• Vandalism Backfire: The subject of a Patter Song. A gentleman goes into his rail compartment and finds a hippie seated there. Gentleman tells hippie to get out, hippie doesn't pay attention. Eventually the gentleman throws the hippie's suitcase out the window, "now what do you think about that?" "It's not my bloody case."
  • Vapor Wear: Especially in the shows from the late 1970s, many of the women wear thin tops without bras.
  • Vocal Dissonance: Often male singers would sing in feminine registers, and vice versa. Alternatively, Hill would play a child or woman speaking sweetly, until a "blooper" occurs and the director yells at him. Hill's voice then changes to a gruff, throaty East-Ender accent as he complains.
  • Vocal Range Exceeded: A "blooper" involves a male/female vocal duo singing "Falling in Love with Love", with the lady singing perfectly while the man struggles with the upper register. After failing to reach a note, he complains about the songs always being in her key.
  • Wacky Sound Effect
  • Waiting Skeleton: One episode, after fleeing from a room, Benny finds himself on a ledge outside a window, with no way to go back since a woman locks the window behind him. He then notices a skeleton standing on the same ledge and tears up at the thought of being stranded here forever.
  • Wardrobe Malfunction: A staple of the show. However contrived, you can bet that every sort of possible freak accidents will happen to the clothes of any sexy woman in most sketches (usually with a very exaggerated ripping sound) and leave her in her underwear. Though the males of the cast aren't entirely spared either, but there it's purely for humor and never fanservice.
  • When Props Attack: Benny plays a TV nature presenter parodying David Attenborough. One of the animals he shows is a large spider, which is really a prop that Benny slips onto his hand and his fingers are the spider's legs. While Benny is holding the "spider" and talking about it, the spider crawls up Benny's chest towards his neck. Benny drags the spider back down to abdomen level, and it starts crawling up again. He also gets attacked by an offstage "elephant", which is somebody's arm in a gray sleeve simulating the elephant's trunk.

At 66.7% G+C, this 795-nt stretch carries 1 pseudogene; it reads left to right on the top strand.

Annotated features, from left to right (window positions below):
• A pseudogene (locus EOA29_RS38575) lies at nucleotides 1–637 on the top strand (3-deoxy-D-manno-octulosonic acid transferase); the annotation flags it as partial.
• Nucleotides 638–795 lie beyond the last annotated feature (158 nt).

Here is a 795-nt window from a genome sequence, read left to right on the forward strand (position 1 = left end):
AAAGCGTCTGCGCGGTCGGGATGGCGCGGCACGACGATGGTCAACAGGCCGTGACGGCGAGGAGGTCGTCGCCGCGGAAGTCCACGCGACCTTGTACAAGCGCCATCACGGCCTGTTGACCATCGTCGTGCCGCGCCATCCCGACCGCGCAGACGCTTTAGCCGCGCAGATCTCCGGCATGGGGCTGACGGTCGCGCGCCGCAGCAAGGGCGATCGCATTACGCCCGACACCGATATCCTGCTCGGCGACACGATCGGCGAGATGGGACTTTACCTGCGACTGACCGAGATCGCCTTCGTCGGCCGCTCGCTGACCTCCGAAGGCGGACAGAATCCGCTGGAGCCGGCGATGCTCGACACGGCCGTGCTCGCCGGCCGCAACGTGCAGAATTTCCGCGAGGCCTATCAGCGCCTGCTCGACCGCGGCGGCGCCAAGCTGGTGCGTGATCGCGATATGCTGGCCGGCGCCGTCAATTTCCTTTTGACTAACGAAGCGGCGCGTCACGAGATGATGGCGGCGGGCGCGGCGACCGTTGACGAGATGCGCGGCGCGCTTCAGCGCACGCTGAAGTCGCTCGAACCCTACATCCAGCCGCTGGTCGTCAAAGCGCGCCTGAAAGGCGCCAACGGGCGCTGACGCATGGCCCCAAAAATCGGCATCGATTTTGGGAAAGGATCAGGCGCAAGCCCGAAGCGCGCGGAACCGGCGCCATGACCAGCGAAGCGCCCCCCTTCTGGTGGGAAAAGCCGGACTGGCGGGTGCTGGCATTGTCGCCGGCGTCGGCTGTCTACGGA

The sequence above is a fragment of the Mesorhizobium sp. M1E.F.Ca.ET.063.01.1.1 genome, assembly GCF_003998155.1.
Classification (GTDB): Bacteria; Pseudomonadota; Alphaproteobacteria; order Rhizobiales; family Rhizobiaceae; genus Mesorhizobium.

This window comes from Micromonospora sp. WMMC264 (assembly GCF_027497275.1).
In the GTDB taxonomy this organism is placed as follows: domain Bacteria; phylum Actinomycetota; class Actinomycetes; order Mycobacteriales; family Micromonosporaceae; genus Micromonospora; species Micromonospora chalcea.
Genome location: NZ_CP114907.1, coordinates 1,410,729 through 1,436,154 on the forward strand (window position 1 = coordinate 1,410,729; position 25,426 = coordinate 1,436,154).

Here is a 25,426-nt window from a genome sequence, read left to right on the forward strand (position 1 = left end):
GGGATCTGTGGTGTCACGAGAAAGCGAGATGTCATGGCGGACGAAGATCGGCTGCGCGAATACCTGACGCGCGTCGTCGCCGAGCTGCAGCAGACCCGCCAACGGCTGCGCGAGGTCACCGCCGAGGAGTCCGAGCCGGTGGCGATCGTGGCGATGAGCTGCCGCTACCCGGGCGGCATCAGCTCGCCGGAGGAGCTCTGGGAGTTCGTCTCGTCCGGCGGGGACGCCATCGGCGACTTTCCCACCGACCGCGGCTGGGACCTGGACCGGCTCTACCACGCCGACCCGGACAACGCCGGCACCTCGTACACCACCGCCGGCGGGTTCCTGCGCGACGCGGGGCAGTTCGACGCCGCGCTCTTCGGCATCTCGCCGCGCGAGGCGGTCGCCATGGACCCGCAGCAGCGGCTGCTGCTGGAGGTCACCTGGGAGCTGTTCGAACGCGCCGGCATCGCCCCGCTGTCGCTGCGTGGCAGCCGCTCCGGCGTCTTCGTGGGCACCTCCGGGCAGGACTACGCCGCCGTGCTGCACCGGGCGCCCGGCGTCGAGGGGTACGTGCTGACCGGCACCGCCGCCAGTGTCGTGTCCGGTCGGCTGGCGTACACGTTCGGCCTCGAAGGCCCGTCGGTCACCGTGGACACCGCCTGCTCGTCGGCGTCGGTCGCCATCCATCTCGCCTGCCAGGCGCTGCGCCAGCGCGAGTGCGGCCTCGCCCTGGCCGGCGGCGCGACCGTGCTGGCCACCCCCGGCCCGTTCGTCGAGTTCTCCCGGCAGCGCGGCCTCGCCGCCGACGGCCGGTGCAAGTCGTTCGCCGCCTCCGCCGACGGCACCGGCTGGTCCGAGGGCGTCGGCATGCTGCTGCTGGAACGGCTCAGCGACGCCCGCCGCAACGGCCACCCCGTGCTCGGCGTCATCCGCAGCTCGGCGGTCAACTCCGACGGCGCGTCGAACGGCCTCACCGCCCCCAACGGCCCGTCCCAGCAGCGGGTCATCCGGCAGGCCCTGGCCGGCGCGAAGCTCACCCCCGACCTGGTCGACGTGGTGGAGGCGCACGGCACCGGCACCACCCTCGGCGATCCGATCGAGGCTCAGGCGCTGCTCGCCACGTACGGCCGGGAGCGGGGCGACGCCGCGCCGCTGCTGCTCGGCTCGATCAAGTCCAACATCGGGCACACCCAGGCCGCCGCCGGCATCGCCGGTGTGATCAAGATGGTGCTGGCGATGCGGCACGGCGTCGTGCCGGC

• Wishing Well: A short silent sketch has Benny as an old man with his old wife comes across a wishing well. He throws a coin in, his wife disappears, replaced by a young bikini-clad bird. She then throws in a coin, and a muscular stud appears. He throws a coin in, and the bikini-clad girl disappears. Benny throws one last coin, and the muscle man disappears and his wife reappears.
  • Writing Around Trademarks: One Benny Hill sketch has a pretty woman, frustrated by all the pawing she is receiving, turning green and Hulking Out. Legend had it that when Marvel Comics found out, they created She-Hulk to prevent this from happening again. (In truth, they created She-Hulk as a response to The Incredible Hulk, fearing the producers would create a spinoff the way network execs did with The Six Million Dollar Man.)
  • You Can Leave Your Hat On:
    • One sketch has Benny as clown performing a wacky striptease. It ends with him stripping off his skin until he's nothing but a dancing skeleton.
    • That sketch was preceded by one in which several women, already scantily dressed, pantomime taking off clothes to appropriate music.
    • Another sketch involves Benny and a lady in a supermarket reacting to the piped-in music. The last tune is "The Stripper", so Benny takes off his gloves, and is arrested.
  • Zipperiffic: Benny as a biker. After trying out all his zippers for his money pouch, his girlfriend finally zips his mouth.